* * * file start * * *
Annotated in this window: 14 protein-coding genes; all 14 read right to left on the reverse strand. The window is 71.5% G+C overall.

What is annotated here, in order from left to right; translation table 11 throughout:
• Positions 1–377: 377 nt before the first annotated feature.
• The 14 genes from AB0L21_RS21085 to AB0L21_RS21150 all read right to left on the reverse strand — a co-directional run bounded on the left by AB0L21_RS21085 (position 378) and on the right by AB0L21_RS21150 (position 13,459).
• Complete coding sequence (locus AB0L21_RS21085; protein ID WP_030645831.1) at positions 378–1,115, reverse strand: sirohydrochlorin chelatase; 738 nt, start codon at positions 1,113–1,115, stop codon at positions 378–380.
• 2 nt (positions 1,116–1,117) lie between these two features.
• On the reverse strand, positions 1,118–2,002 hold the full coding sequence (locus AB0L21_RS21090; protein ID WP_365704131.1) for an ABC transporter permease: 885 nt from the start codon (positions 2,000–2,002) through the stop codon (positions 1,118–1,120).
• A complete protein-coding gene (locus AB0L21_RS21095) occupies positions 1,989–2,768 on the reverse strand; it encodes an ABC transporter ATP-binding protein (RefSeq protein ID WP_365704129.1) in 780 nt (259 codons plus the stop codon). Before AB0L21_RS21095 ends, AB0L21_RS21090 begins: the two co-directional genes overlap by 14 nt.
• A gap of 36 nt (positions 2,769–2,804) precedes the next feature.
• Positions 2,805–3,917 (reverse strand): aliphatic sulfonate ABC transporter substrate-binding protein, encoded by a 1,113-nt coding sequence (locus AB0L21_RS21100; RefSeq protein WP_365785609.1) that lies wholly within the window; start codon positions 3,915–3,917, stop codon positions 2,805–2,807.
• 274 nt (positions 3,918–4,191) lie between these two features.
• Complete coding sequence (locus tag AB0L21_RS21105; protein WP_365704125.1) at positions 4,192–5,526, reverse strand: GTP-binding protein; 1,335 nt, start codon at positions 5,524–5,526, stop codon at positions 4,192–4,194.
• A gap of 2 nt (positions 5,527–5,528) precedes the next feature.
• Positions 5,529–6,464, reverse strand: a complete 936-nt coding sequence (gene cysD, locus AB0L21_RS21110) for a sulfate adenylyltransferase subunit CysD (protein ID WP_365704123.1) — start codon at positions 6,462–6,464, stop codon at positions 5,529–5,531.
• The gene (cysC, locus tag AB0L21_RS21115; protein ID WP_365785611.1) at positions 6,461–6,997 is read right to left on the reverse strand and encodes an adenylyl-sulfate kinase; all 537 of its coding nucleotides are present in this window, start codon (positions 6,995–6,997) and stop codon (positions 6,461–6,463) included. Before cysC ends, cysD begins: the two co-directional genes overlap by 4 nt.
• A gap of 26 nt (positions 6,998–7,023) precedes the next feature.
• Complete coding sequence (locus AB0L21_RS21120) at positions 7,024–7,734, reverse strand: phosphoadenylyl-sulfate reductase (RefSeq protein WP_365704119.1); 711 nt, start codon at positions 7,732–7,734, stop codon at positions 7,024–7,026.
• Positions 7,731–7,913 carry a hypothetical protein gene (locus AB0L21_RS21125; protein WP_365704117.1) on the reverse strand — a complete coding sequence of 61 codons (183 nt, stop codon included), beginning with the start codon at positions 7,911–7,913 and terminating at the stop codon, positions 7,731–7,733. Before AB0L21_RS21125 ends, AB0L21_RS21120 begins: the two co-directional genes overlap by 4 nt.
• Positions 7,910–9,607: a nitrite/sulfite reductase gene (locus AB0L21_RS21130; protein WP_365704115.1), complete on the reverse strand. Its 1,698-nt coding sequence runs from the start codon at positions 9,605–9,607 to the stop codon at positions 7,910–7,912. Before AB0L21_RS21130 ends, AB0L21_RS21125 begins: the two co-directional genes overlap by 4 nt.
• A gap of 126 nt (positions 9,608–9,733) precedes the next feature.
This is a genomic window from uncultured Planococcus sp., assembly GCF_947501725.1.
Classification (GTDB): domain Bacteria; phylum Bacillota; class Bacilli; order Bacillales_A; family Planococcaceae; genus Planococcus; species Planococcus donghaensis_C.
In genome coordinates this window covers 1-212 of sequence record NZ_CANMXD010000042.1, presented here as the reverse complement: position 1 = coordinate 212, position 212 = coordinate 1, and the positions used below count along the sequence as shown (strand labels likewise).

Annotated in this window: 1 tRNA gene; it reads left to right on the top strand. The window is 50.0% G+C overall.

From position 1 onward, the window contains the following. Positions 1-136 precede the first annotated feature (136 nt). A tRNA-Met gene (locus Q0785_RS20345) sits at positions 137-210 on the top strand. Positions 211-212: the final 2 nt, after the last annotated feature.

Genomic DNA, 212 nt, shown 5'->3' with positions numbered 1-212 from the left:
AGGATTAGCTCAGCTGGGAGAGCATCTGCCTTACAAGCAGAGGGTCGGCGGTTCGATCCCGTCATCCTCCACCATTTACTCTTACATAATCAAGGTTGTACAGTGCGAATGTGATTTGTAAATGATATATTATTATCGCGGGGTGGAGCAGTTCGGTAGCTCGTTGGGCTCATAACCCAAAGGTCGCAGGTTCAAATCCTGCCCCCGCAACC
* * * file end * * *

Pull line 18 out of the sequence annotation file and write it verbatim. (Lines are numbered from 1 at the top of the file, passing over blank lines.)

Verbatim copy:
• Positions 7,731–7,913 carry a hypothetical protein gene (locus AB0L21_RS21125; protein WP_365704117.1) on the reverse strand — a complete coding sequence of 61 codons (183 nt, stop codon included), beginning with the start codon at positions 7,911–7,913 and terminating at the stop codon, positions 7,731–7,733. Before AB0L21_RS21125 ends, AB0L21_RS21120 begins: the two co-directional genes overlap by 4 nt.